PD: Speaking of playing the bad guy, someone asked why you always play the bad guy. The only straight-up good-guy role they could cite off the top of their head was “The Journey of Natty Gann.”

RW: Yeah, there you go! I’ve had a few others…Don Hollenbeck in “Good Night and Good Luck,” that’s another…but you’re right, I’ve certainly done my share of bad guys. I don’t know, I guess it’s just that they…they suit me, I suppose. There’s something about me that makes me compelling and believable. It’s not because I’m bad! In real life, I’m actually a pretty good guy.

PD: For the record, I’ve met you twice, and you’ve been extremely nice to both myself and my wife.

RW: I have my bad moments. But I’m a pretty good guy. I guess it’s just a combination of my imagination and my own physical being, what my face looks like and so forth. Both of those aspects go into the bad characters, and they suit me pretty well, I guess.

PD: Do you remember your experience working on “Sports Night”?

RW: Oh, yeah, it was fun. I especially enjoyed working with Peter Krause and Josh (Charles), and I remember…I think Tommy Schlamme directed that episode. He was one of the executive producers on the show. And it was a lot of fun. It was a great cast. And Phyllis…no, not Phyllis. She’s on “Desperate Housewives”…

PD: Felicity Huffman.

RW: Felicity Huffman! Phyllis Huffman is actually a casting director! But, yes, Felicity Huffman, she was on the show, and she was great, but I remember having a good time with all of them. It was a great experience.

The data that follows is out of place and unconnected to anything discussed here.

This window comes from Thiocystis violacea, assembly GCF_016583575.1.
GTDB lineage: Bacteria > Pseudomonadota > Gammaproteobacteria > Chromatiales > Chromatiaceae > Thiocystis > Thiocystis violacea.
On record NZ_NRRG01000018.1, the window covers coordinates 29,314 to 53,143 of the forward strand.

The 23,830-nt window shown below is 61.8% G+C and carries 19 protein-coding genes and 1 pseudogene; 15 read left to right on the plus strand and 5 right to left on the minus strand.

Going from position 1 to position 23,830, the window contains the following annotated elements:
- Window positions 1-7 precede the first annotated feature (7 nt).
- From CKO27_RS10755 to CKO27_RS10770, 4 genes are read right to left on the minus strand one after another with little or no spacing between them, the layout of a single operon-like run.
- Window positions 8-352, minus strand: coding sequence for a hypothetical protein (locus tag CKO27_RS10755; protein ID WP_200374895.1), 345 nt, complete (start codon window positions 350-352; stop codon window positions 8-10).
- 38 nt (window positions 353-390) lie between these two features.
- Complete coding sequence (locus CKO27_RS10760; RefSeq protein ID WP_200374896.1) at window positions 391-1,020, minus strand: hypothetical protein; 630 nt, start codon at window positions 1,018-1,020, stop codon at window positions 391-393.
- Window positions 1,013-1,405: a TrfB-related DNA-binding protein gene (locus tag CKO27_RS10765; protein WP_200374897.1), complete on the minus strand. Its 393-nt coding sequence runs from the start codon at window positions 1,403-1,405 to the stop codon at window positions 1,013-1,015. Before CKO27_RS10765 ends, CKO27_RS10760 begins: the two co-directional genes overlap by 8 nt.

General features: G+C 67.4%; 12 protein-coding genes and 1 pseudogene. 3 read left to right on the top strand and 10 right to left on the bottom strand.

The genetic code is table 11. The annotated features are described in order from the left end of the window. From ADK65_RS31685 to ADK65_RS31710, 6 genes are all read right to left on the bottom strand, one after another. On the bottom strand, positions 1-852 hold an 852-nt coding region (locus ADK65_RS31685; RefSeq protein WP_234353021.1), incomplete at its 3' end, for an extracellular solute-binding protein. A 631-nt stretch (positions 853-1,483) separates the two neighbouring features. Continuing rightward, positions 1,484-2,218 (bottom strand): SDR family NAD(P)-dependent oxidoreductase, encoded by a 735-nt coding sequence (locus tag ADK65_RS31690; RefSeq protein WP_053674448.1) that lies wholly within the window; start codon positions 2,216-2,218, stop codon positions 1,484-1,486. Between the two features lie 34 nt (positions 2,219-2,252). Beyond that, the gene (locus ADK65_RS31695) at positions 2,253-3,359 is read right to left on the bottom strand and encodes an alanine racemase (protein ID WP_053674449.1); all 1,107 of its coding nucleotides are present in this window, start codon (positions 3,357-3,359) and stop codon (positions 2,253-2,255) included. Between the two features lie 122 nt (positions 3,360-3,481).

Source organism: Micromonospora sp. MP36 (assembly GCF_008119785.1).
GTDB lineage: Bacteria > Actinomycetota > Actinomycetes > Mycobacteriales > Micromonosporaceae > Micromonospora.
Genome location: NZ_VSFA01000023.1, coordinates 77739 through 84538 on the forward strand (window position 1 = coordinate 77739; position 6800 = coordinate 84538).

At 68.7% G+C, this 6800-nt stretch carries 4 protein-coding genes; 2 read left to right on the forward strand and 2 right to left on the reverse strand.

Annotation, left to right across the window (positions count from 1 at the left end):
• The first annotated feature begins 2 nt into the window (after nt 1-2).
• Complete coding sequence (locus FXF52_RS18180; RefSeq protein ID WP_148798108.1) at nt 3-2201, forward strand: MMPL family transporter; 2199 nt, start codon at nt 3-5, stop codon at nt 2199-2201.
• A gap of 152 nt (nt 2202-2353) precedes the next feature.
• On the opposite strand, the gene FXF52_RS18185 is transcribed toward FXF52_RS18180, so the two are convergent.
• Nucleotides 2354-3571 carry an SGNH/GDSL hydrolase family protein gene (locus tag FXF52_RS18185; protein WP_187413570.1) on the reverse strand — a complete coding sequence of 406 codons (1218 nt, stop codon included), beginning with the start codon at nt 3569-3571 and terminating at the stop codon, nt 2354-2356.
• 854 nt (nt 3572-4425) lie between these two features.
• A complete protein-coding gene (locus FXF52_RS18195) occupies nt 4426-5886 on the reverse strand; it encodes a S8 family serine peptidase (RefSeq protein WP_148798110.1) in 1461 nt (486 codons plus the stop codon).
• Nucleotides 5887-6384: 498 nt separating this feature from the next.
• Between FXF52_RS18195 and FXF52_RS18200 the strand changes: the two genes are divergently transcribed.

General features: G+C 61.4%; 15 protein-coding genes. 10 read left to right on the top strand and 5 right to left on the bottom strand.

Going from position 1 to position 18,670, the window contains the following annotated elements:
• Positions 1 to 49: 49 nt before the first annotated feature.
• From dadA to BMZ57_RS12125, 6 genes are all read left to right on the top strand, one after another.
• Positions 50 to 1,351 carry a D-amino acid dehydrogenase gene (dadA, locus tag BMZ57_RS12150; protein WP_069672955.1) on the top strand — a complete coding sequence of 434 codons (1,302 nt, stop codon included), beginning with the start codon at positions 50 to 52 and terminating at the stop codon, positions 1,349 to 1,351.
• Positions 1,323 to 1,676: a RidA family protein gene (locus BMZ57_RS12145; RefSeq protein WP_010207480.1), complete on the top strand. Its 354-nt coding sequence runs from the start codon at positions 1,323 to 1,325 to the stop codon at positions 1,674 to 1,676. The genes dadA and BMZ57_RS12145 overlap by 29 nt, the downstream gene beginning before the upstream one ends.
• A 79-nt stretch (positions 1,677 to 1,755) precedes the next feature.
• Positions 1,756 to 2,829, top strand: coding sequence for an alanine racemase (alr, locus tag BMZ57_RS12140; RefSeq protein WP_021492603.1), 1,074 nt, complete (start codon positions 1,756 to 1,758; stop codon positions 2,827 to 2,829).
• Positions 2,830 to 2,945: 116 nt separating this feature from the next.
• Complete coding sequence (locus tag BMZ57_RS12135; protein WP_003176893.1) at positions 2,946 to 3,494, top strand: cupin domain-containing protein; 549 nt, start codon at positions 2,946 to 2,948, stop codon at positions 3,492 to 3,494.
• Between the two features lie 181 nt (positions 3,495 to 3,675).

PD: Were you a regular viewer of the show?

RW: I never saw that episode of “Sports Night.” A lot of the episodes that I’ve done over the years, I’ve never seen. Even a few of the movies that I’ve done, I haven’t seen. It’s not because I don’t want to. It’s just…it escaped me somehow. I don’t know how, but it did. So, yeah, every once in awhile, something will pop out of my past on television or something that I’ve never seen, and, wow, there it is, and I’m 30 years younger! Wow…

PD: Another reader question: were you familiar with Kevin Smith before he directed the pilot for “Reaper”?

RW: Oh, sure, yeah! I’d seen…in fact, one of his films was a big favorite of mine: “Dogma.” I was very familiar with that movie before I shot “Reaper,” and I felt that “Reaper” was a kind of an extension of “Dogma,” maybe, at least in the same vein. And on some of the movie channels, I’ve watched his lectures in front of college audiences. Just hours and hours of…I mean, Kevin can just stand up there and talk for four hours straight and keep everybody interested. He’s fascinating that way. And he kept us enthralled, also, during the maker of “Reaper.” He was great fun in between takes, and he was just a great guy to have around and talk to.